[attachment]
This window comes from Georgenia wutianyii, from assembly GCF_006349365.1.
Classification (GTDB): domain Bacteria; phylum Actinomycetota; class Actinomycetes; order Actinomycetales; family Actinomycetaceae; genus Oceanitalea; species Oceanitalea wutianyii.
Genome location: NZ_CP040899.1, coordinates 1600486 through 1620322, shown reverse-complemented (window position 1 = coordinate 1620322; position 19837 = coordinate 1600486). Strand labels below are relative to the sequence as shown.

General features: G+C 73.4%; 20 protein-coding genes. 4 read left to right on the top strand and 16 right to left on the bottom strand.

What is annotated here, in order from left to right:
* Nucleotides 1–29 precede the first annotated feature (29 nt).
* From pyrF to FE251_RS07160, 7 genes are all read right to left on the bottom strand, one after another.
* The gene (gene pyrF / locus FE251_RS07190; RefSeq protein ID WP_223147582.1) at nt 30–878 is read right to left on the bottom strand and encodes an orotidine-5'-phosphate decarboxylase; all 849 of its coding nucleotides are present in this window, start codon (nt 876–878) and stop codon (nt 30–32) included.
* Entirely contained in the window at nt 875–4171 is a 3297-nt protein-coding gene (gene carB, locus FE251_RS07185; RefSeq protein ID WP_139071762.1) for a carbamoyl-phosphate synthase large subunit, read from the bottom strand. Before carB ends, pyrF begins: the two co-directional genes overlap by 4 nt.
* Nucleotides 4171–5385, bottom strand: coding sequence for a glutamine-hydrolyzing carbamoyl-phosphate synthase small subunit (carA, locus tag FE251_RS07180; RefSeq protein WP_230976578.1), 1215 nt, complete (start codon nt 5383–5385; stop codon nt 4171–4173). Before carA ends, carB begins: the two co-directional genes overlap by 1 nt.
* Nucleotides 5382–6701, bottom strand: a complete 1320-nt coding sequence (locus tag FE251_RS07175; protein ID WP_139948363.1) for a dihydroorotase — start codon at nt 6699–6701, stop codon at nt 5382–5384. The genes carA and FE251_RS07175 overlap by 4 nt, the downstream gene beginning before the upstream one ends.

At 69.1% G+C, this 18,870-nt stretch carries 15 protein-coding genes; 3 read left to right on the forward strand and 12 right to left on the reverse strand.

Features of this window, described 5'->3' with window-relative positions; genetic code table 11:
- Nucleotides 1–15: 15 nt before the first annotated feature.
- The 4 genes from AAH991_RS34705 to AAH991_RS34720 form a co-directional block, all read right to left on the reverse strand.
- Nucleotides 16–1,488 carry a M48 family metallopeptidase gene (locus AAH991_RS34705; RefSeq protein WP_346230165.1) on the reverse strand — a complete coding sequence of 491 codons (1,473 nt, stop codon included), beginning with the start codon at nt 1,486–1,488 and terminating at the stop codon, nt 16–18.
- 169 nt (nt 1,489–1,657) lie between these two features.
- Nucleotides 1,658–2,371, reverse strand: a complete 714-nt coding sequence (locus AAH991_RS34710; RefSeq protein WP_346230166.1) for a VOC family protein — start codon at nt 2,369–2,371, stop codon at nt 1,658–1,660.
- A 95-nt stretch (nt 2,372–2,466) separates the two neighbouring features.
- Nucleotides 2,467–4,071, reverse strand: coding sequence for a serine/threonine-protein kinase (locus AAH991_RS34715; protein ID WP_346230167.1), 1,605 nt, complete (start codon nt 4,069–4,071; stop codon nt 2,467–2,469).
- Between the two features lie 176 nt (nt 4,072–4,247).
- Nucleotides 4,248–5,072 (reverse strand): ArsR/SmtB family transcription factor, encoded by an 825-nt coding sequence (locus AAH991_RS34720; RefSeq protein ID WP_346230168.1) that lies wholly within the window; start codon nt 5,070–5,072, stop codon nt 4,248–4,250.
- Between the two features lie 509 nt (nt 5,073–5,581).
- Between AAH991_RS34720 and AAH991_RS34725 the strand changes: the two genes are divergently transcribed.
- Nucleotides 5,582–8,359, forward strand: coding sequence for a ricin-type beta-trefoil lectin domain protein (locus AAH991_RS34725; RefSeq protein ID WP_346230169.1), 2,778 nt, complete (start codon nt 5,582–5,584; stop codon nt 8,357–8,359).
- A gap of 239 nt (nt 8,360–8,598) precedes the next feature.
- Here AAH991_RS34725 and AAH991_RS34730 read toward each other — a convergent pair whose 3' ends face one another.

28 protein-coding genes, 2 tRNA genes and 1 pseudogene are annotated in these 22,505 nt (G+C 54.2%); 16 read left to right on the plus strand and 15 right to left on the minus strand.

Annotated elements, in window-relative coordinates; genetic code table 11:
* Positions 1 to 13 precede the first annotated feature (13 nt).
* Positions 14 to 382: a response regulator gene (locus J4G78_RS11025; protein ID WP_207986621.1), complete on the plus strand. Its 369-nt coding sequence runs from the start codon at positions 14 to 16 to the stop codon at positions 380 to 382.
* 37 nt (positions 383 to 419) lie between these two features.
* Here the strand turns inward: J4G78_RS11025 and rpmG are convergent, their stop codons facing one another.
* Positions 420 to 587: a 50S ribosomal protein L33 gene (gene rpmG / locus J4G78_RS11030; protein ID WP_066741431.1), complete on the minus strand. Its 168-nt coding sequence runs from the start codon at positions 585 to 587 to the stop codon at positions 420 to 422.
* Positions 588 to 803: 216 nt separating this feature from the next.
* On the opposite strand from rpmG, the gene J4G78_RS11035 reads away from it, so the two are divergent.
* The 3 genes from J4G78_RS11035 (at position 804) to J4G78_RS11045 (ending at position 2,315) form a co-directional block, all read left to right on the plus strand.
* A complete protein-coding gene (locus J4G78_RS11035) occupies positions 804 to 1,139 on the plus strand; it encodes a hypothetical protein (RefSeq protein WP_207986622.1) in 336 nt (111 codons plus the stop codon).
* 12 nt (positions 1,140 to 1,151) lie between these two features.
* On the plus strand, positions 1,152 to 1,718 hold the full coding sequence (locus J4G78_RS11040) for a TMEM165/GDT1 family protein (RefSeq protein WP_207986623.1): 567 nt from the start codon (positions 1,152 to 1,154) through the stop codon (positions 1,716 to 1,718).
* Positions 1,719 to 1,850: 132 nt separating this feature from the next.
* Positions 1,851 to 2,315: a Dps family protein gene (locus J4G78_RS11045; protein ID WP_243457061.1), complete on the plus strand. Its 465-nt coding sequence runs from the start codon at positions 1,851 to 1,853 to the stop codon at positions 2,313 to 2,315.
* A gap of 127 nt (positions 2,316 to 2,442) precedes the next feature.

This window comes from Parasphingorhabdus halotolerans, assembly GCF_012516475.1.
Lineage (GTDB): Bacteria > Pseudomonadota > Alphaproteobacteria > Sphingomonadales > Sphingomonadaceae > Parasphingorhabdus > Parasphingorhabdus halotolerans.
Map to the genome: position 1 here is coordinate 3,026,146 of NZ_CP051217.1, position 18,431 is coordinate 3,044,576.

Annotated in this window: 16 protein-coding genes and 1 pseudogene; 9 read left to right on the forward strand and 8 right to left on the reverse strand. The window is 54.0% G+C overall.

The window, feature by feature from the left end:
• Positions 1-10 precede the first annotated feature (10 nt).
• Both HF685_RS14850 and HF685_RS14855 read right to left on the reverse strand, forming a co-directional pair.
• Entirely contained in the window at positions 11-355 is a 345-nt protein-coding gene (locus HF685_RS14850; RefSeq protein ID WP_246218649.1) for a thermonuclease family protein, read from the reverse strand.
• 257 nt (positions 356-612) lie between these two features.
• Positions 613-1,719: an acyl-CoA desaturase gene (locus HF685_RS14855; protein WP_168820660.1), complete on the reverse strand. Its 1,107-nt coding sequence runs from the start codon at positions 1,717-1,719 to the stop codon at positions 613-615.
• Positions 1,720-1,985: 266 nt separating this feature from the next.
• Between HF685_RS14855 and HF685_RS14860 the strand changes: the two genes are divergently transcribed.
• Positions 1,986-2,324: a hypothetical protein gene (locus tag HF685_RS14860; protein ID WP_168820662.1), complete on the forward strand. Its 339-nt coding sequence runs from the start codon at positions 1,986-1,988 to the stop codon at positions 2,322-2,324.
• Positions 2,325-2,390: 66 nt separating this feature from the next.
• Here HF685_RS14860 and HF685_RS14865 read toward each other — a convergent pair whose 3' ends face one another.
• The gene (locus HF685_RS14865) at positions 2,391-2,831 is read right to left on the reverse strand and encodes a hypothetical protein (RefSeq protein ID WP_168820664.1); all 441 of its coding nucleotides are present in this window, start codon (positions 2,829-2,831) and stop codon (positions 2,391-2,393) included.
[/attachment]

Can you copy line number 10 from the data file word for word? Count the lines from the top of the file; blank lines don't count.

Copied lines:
* Nucleotides 4171–5385, bottom strand: coding sequence for a glutamine-hydrolyzing carbamoyl-phosphate synthase small subunit (carA, locus tag FE251_RS07180; RefSeq protein WP_230976578.1), 1215 nt, complete (start codon nt 5383–5385; stop codon nt 4171–4173). Before carA ends, carB begins: the two co-directional genes overlap by 1 nt.